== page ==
Suspending Chrome oxide polishing powder

  • #1

Main Question or Discussion Point

Hi,
In new to this forum, but I need help on mixing .5 micron chrome oxide powder. Into a liquid so I can put it into a mini spray bottle to apply to a leather or balsawood substrate for polishing steel. I was reading online about examples of different things being mixed together for example like salt and water, and the salt is soluble in the water. So what does this mean? If the salt is soluble In water. Does that mean that is an emulsion, or does that mean the salt is now ineffective in the water now? Also i was wandering what miscible means also?

Anyways back to the chrome oxide powder. I did try to mix 1/8 tsp. of powder into a 0.5 ounce spray bottle, with mineral spirits and put 3 small bb shot pellets to help mix when I shook the mixture. I don't want the mixture to spray out in clumps, because its a very fine abrasive, its .5 microns, and I figured if it came out in clumps it would be ineffective. This didn't work. It would not mix. I thought about using glycerin and denatured alcohol. If the D alcohol dissolves the glycerin will the glycerin be ineffective if it desolves? I just figured that a half and half mixture would help the mixture stick to the substrate better, because I tried straight denatured alcohol, and when it evaporates the powder doesn't stick to the substrate. So will glycerin and denatured alcohol mix together? Any suggestions?
Thanks,
Mike
 

Answers and Replies

  • #2
jim mcnamara
Mentor
3,790
2,117
You can think of Chromium oxide as little crystals, like the talc in body powder. In order for the chrome oxide to do its job it needs to remain solid, because each grain has to be able to scratch the surface - that is what the process is. The result appears shiny, but under high magnification you can see the abrasion marks.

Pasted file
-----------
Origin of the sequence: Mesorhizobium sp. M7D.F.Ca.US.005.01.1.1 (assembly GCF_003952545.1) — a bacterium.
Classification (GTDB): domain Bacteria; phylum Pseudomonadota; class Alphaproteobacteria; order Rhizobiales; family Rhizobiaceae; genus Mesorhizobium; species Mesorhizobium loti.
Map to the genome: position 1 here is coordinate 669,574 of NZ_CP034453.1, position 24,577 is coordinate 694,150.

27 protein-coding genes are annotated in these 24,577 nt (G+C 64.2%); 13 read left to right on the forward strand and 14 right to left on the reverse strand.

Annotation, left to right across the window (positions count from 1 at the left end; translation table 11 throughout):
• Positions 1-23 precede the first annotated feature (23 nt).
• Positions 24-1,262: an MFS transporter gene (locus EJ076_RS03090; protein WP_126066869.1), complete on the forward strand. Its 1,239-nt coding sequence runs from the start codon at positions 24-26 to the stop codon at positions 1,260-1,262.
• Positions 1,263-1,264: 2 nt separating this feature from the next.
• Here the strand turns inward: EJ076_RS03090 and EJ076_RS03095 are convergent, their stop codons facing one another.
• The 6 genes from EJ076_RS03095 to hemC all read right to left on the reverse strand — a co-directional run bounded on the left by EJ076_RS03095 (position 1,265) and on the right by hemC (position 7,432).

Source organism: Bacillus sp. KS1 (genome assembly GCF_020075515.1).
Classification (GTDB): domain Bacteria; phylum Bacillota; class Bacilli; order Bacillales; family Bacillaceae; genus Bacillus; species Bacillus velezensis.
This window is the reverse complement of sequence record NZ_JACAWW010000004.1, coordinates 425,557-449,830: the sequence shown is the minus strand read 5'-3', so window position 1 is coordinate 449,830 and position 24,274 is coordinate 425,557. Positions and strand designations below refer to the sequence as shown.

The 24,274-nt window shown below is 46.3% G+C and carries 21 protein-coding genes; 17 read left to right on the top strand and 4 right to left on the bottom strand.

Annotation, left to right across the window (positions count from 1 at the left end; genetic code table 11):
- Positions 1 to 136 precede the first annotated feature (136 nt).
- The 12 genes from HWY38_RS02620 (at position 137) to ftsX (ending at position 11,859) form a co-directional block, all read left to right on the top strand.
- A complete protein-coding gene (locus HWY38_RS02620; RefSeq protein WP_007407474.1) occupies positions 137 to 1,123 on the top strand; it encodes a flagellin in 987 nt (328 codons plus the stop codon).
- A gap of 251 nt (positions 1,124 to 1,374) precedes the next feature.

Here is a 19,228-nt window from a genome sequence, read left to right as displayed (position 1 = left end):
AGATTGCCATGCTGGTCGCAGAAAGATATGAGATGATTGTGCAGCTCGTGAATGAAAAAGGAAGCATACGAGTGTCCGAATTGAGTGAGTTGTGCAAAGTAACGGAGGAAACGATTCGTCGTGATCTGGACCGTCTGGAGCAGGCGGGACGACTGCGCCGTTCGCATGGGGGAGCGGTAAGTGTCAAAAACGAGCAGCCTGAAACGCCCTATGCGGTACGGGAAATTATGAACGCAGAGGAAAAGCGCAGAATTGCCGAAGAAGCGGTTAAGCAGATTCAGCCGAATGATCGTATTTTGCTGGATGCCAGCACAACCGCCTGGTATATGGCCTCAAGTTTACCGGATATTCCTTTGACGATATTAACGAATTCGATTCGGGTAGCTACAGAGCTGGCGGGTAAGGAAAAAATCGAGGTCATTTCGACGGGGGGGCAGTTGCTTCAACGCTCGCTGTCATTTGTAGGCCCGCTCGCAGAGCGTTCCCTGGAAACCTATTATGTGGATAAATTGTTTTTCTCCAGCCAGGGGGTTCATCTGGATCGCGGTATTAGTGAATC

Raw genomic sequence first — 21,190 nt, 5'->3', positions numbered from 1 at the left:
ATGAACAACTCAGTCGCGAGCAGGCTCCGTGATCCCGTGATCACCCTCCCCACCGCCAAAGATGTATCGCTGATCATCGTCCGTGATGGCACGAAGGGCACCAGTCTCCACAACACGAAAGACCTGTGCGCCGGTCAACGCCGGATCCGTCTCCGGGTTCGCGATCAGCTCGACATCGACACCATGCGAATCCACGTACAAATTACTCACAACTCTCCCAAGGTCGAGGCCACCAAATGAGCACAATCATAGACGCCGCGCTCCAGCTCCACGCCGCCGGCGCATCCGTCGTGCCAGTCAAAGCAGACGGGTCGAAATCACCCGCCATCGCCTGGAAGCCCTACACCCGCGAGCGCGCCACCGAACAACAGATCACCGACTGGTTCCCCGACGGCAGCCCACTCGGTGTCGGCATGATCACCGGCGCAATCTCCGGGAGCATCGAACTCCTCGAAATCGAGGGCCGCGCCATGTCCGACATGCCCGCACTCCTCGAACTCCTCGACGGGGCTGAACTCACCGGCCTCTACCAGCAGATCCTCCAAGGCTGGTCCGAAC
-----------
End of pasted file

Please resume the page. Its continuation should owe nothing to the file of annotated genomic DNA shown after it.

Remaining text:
Some definitions
mixture - like salt dissolved in water - the salt crystals no longer exist. Not this one. You want your "crystals" to be in there working, not gone completely.
suspension - like a mud puddle after you stir it up. This is okay as long as the liquid does not harm the surface you are working.
emulsion - like mayonnaise. Again not what you want.

You want: thin cutting oil. A suspension. I use chrome oxide powder on a glass plate with 5W (US viscosity grade) motor oil to sharpen my wood chisels. You should also consider 5000 grit silicon carbide sandpaper to get most of the final buff going. Chromium oxide, because it is so very fine, does not effect rougher surfaces quickly. 5000 grit first, then Chromium oxide. You can also use "rouge" buffing for surface shine: Jewelry and some knives often go the Black(emery)->Brown(tripoli)->White route(blizzard) route to a nice shiny result, mostly on a buffing wheel. Chromium oxide is used mostly for final sharpening, especially harder steel like stainless steel knife blades.
AFAIK.

In the US, commercial green powder is typically sold as 8000 grit. Grit = particles per inch. So it is close to the spec you gave in microns. I think.
 
Last edited:
  • #3
203
128
0.5 microns is approx 60,000 grit. 60,000 grit chrome oxide paste is available lots of places (if you're interested).
 

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